Court upholds celebrity threesome injunction

THE Supreme Court of England has extended a privacy injunction which is stopping the Sun on Sunday - part of the NewsCorp group - from revealing the identity of a celebrity who had a threesome while married. 

The case has become an interesting battle over whether or not an injunction can stop a celebrity from being named by the media, in the age of the internet, when details of the case can simply be published by a website outside of the court's jurisdiction. 

Since the injunction was originally granted in January several publications outside of England have published stories claiming to name the celebrity involved.

ARM can not reveal the identity of the celebrity involved or speculate as to the accuracy of these reports.

It's claimed the celebrity at the centre of the case - known only as PJS - had an extramarital threesome with another couple four years ago. 

That couple then went to the Sun and offered to sell their story - in order to give PJS a right of reply the newspaper contacted the celebrity's lawyers, which led to the court battle.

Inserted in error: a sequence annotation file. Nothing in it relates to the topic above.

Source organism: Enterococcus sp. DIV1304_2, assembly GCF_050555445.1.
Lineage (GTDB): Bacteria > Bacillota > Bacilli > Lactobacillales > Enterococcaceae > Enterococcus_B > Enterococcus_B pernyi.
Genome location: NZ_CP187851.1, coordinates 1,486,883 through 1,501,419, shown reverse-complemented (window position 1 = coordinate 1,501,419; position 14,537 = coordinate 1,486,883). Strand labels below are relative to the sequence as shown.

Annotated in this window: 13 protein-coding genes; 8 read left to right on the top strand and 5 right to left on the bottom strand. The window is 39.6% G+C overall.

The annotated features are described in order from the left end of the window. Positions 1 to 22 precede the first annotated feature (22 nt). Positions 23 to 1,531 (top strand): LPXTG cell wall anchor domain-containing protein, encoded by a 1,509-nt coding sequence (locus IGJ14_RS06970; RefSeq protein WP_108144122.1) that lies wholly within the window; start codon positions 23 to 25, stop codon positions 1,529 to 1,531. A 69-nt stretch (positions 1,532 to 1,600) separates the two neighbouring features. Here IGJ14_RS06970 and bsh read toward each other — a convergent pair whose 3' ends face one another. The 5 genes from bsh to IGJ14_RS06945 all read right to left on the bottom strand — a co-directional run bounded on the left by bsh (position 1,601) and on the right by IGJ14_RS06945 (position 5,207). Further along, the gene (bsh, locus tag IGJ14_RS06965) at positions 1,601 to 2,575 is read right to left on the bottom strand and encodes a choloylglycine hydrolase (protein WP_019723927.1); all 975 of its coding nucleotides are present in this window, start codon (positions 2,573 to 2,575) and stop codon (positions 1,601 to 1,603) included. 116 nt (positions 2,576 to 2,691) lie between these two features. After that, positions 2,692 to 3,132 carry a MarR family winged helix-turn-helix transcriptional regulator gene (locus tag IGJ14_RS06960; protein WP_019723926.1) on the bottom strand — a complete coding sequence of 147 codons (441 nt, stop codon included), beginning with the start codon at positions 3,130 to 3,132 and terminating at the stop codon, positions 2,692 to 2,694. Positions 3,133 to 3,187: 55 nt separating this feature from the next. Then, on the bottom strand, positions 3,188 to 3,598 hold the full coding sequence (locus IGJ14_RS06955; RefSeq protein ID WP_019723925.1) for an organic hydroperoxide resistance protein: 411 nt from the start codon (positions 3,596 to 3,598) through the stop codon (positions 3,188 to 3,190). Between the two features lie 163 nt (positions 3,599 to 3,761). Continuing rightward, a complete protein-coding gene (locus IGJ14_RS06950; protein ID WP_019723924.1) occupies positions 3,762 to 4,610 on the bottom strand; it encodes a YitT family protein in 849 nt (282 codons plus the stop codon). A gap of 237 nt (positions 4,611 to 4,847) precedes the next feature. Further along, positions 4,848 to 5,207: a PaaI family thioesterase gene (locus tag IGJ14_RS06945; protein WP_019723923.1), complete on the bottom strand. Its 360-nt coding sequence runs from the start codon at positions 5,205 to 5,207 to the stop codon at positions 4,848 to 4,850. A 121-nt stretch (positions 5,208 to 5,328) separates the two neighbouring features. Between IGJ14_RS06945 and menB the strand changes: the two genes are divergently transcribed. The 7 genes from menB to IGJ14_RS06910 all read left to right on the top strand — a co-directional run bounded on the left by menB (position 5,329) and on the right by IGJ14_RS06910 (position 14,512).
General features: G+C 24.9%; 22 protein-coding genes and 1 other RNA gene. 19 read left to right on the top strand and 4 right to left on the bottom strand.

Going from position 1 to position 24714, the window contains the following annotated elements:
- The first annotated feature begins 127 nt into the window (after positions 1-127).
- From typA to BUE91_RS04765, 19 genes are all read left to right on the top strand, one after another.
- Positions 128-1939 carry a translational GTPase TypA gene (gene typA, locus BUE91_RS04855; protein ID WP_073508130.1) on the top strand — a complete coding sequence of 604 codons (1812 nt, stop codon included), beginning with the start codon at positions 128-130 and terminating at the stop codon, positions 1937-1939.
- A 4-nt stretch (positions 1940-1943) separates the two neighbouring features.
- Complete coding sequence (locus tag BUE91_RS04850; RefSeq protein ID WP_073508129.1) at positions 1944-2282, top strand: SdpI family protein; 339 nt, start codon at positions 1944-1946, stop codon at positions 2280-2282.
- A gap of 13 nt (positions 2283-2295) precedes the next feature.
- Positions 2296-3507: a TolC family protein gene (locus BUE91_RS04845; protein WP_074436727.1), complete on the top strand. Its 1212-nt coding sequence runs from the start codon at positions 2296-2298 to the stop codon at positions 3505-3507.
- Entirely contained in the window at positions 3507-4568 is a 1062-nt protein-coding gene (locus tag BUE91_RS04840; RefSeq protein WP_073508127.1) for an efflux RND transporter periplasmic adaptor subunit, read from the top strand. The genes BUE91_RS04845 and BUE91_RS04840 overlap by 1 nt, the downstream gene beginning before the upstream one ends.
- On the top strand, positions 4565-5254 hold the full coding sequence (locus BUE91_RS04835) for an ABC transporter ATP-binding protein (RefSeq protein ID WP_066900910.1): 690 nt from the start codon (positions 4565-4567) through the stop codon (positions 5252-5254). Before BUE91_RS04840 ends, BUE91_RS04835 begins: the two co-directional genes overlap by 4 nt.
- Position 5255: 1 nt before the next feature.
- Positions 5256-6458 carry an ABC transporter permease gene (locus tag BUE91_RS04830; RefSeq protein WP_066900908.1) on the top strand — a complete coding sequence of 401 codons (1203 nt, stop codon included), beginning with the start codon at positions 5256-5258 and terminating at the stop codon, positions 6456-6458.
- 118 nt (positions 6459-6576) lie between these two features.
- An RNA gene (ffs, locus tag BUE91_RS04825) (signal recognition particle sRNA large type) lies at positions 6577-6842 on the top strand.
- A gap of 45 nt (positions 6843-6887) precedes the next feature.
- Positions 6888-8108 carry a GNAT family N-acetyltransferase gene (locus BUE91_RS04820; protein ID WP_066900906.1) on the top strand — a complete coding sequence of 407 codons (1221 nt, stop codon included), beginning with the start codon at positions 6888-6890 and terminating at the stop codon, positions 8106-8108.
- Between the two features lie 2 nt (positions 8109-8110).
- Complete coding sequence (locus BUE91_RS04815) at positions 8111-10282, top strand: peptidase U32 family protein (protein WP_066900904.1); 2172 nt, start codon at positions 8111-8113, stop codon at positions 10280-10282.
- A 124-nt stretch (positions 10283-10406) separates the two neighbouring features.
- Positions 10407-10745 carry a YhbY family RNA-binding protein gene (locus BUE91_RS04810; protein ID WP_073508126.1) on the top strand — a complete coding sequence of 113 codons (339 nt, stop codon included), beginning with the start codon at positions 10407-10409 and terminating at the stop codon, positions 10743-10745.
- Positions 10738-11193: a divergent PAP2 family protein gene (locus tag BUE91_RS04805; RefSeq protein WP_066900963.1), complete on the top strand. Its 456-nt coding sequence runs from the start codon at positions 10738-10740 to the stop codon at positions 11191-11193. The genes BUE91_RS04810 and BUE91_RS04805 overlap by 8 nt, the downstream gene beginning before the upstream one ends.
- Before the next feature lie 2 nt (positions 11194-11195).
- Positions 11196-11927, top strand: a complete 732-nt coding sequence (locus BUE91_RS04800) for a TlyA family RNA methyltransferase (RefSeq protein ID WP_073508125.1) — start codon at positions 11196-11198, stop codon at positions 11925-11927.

In a written judgment on the issue the court reasoned there was a: "well-established principle that "kiss and tell" stories which do no more than satisfy readers' curiosity about the private lives of other not serve any legally recognised public interest."

The court also found that "the proposed article would generate a media storm and much public interest in the appellant's family, including increased press attention to the children, meaning that the children would in due course learn about the relevant matters from school friends and the internet."

And therefore, the court found that the information should not be made public. 

However the court has also cleared the way for a full trial on the matter later in the year and noted that any potential harm to the couple's children may have already been done - thus leaving the door open to future publication. 

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